‘Never mind’, Browne tells Mottley re LIAT shares

ATR-LIAT-72-600 (social media photo)

By Latrishka Thomas

The Government of Antigua and Barbuda seems to have found a possible solution to sustaining the cash-strapped airline, LIAT, and is no longer interested in buying Barbados’ shares in the regional carrier.

Over the weekend, Prime Minister Gaston Browne made this announcement saying, “We, obviously, will have further discussions, but the idea that we will purchase Barbados’ shares, that is no longer on the table. We have taken the decision, instead of buying Barbados’ shares, that we will invest directly in LIAT — subject to the approval of the other shareholder governments — and I don’t see why they should stop us from investing directly in LIAT; LIAT needs the cash.”

According to Browne, he has already informed Barbados’ Prime Minister, Mia Mottley, that his government has obtained funds that it intends to use to purchase directly into LIAT.

“I have indicated to her [Mottley] that the Antigua and Barbuda Government has $40 million that can be made available to re-capitalise LIAT, and that there should be a fresh capital call in which we will have the existing shareholders and possibly new shareholders recapitalise LIAT,” he said.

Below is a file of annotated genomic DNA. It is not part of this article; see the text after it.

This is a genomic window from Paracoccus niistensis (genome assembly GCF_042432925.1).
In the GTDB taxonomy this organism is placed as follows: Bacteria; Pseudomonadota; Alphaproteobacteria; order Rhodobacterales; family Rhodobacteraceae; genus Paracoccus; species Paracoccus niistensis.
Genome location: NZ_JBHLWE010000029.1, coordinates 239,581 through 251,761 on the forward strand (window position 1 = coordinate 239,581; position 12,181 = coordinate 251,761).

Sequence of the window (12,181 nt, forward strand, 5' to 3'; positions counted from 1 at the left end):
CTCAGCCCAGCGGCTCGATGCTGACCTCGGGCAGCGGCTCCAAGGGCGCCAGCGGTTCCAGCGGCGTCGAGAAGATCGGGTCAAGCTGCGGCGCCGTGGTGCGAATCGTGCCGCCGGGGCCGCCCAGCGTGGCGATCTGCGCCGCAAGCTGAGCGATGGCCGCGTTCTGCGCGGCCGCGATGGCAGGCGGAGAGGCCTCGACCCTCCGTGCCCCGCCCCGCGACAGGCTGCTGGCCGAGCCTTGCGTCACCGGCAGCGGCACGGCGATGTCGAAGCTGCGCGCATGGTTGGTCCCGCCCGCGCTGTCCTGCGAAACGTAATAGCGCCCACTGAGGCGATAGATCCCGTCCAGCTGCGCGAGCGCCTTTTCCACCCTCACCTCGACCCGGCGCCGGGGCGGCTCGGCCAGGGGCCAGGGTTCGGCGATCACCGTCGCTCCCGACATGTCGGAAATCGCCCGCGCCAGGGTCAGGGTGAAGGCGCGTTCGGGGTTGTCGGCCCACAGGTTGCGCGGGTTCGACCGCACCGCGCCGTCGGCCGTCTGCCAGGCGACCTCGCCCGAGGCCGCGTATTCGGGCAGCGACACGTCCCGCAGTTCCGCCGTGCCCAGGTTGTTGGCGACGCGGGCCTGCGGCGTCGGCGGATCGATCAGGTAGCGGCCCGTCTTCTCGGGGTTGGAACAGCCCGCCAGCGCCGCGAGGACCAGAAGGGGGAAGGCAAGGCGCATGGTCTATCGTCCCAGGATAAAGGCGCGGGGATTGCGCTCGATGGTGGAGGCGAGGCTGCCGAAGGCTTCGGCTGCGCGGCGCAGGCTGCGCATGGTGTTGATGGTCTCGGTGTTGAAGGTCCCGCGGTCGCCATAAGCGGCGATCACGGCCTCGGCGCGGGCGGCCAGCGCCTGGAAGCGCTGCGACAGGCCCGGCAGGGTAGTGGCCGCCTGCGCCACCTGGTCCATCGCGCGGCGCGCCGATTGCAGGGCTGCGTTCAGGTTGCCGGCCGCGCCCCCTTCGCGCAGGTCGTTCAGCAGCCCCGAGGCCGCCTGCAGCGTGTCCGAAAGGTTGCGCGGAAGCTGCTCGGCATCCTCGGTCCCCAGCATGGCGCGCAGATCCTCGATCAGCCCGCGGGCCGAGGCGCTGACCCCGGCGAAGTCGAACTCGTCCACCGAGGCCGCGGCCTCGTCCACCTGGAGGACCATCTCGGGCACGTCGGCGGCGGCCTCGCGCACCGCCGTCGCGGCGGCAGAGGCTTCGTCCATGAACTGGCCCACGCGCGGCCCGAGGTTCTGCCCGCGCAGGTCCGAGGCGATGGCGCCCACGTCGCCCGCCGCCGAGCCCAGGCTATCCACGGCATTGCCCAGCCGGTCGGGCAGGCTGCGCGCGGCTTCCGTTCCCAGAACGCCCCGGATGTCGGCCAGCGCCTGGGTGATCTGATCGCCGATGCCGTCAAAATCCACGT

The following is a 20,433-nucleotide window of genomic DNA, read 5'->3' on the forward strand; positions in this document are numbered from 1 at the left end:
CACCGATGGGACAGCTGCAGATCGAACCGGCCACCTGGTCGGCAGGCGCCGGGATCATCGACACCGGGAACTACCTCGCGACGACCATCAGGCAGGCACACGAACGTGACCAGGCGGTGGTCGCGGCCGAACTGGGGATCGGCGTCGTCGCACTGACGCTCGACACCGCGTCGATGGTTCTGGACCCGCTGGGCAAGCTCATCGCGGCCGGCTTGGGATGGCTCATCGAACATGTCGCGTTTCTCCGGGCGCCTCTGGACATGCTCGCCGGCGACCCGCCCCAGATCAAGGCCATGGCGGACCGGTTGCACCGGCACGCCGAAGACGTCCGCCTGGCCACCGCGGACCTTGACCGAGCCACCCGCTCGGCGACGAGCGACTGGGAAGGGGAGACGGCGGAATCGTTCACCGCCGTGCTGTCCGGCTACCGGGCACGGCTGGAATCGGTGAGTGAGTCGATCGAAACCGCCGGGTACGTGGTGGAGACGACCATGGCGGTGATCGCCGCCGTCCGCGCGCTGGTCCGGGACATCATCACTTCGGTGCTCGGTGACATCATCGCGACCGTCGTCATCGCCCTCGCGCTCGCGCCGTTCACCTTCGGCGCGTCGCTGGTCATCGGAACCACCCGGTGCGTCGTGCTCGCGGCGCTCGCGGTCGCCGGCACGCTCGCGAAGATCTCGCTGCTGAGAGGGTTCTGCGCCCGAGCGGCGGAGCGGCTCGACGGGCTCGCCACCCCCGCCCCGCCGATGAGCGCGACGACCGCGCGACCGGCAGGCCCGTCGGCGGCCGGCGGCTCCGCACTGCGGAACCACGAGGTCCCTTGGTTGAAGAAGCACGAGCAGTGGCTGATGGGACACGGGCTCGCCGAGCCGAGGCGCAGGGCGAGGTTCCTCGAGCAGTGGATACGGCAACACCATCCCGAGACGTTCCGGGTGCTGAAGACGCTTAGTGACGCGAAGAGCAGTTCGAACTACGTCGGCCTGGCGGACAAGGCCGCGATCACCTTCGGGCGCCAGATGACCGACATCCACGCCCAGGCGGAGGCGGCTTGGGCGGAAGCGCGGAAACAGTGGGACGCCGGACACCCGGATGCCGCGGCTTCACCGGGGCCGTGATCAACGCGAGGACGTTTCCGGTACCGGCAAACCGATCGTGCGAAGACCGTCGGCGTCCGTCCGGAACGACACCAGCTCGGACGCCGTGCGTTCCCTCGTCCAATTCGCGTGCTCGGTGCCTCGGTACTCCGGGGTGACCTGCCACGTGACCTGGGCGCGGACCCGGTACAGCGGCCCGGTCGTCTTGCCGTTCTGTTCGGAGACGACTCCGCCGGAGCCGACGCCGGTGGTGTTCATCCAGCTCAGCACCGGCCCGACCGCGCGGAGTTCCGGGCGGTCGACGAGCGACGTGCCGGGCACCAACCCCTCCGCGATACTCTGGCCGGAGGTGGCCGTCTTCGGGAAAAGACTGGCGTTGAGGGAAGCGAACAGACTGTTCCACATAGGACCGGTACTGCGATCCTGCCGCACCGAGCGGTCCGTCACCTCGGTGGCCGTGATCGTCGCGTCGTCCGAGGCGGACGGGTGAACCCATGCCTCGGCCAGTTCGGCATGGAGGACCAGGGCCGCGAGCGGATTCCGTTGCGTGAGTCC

In addition, he said that thereafter, LIAT will be restructured “to ensure that it becomes a little leaner and to ensure that it can at least turn an operating profit going forward”.

Moreover, he explained that several options open to Barbados. For example, if Barbados doesn’t wish to have its share position diluted, it will have the right to invest a similar amount or even more, and if it does not wish to put any more cash into LIAT, it can dilute its shareholding.

The Antigua and Barbuda Minister of Finance also said that he hopes that the decision will be considered during the next shareholder meeting, because the government has already received a $40 million loan commitment from the ALBA Bank.

Prior to this announcement, negotiations the governments of Antigua and Barbuda and Barbados wherein the twin island would acquire partial ownership of the shares which Barbados currently owns were at a stalemate after Antigua and Barbuda refused to accept a US $44 million proposal made by the Bajan Government.

The Barbadian government has a 49 percent interest in the airline, while Antigua and Barbuda owns 34 percent and if Barbados was to divest the majority of its shares, the twin island would have become the major shareholder in the regional carrier.